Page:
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The Kettlebell or girya (Russian: гиря) is a cast iron weight somewhat resembling a cannonball with a handle. This particular weight is one of the world's best weights, though only poor gyms have tended to have it, mainly due to wealthier ones being able to afford more gizmos and more expensive protein shakes. Unlike other weights, it is not only used for its health benefits but also because it looks amusing when someone is using them.
The unique kettlebell technique follows a kind of "Ultimate Workout" which forces an average user to vomit after doing too many repetitions. According to the hard bastards that use them regularly, this means they are "weaklings."
It has been commented by many that only a masochist would subject themselves to so brutal an exercise with this arguably archaic implement of self-torture. However, the results are anything but mediocre; the world famous "Mad Monk," Grigory Rasputin famously commented that "Abuse is the joy of the soul." It is with this sentiment that the budding fitness enthusiast should approach the use of kettlebells.
Russian Sensibility and Stinginess
The modern kettlebell was developed by Russian author Alexander Pushkin, who wanted to increase his fitness levels whilst saving money, as no one wished to buy his critically panned poetry. He also wanted to cheat in pistol duels with unruly suitors to his wife and mistresses.
He found kettlebells to have very pleasing applications in the field of pistol duelling, and after much toil between duels Pushkin found that a midget flinging a kettlebell through the duel whilst he was firing at his opponent was quite useful as well as difficult to penalize. The nature of the scam was that Pushkin would shoot the flying kettlebell in mid-air as it passed between them, instead of his opponent, and this would result in a molten spray of hot water/lead to fly over his fellow dueller, along with iron shrapnel. In most cases, this would inflict horrific injuries or very slow deaths for these opponents, which pleased the vindictive part-moor Russian no end.
In his most famous book Eugene Onegin, Pushkin has his protagonist Onegin comment on the madness of and unequal rulings of fate on our emotions. In this selection from one of Eugene Onegin's Sonnets, Pushkin expresses this in relation to losing his kettlebells under his bed:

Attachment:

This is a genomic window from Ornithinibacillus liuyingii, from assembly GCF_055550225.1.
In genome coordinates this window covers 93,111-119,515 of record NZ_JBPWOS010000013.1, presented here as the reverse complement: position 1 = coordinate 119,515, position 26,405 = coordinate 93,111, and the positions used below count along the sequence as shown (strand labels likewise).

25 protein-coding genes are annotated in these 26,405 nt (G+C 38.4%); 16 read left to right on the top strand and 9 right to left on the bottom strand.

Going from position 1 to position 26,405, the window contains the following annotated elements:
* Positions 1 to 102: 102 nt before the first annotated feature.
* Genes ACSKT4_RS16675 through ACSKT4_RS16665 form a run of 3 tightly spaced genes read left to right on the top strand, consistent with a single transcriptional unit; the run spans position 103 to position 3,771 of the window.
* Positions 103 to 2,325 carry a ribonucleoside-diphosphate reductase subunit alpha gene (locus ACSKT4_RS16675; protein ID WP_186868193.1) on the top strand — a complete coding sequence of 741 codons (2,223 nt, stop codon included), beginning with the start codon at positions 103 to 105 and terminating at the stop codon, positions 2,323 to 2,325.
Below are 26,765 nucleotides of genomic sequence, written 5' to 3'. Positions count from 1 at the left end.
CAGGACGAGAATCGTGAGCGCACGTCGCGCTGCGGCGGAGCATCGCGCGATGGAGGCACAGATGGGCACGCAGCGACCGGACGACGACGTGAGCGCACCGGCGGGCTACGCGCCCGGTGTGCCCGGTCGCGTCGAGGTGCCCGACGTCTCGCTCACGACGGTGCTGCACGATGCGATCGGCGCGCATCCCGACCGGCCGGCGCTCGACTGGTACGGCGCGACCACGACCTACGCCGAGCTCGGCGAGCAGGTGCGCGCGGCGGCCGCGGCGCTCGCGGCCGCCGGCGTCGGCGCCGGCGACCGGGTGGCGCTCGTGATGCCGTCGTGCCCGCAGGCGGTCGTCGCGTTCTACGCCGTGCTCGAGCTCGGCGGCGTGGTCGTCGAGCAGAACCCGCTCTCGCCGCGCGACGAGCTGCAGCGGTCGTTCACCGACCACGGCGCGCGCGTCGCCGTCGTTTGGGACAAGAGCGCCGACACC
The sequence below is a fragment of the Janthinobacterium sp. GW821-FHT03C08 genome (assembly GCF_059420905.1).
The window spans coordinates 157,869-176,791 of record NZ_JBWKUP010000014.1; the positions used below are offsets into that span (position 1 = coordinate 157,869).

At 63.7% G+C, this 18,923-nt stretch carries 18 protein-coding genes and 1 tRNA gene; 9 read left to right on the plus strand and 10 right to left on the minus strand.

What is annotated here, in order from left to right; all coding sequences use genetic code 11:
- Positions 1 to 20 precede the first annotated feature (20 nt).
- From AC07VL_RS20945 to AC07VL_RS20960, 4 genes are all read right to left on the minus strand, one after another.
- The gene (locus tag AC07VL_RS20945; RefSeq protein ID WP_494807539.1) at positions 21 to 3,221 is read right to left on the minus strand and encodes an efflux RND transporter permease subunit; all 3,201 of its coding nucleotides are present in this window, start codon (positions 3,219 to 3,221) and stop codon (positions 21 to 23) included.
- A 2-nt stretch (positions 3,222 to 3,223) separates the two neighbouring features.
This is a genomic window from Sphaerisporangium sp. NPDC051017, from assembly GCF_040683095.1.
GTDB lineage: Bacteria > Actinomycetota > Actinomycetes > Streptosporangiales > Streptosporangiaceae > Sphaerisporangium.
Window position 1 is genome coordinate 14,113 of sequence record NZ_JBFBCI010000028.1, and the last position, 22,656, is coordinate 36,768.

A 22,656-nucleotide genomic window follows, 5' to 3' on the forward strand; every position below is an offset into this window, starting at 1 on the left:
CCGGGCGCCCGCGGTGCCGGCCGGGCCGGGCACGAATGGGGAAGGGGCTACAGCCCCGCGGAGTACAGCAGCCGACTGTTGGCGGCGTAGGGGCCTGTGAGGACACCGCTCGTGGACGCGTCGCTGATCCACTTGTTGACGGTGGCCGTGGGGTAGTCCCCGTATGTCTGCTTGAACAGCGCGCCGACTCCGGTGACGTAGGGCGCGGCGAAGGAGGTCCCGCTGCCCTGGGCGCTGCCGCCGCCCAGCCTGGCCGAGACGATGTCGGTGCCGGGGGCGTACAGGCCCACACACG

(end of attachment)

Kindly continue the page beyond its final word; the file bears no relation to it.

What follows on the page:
- My Kettlebells! Where are you banished?
- Lend ears to my lugubrious tone:
- Have other maidens checked me out since you vanished,
- Taken your place, though not your throne?
- Your grunting and swinging, is it dead forever?
- In Russia's Terpsichore, shall never
- Again I see your soulful flight in my arms?
Of course, the midget not only had to be trained to fling the kettlebell at precisely the right time while avoiding hurting himself, but also avoiding the injury which he would imminently face was his throw to be spotted by the referee. Therefore Pushkin, being the world's greatest scam artist and polymath, made him a specific kettle with a weight to train his throw. The rest, they say, is history and kettlebells have endured to the present day thanks to the "genius" of Alexander Pushkin.
In Russian Literature
Kettlebells can also be found in the works of Fyodor Dostoyevsky. He is thought to have used them himself and mentions kettlebells in many of his novels; they appear in Crime and Punishment and can also be inferred by references in Notes from the Underground, where the protagonist is typically depressed - most likely from not using kettlebells, but the most notable appearance in Dostoyevsky's literature is in The Devils. Here, the character Nicholas Stavrogin tells his acquaintance Shukov that he's going to get plugged for talking to much about the "Nihilist Revolutionary Conspiracy":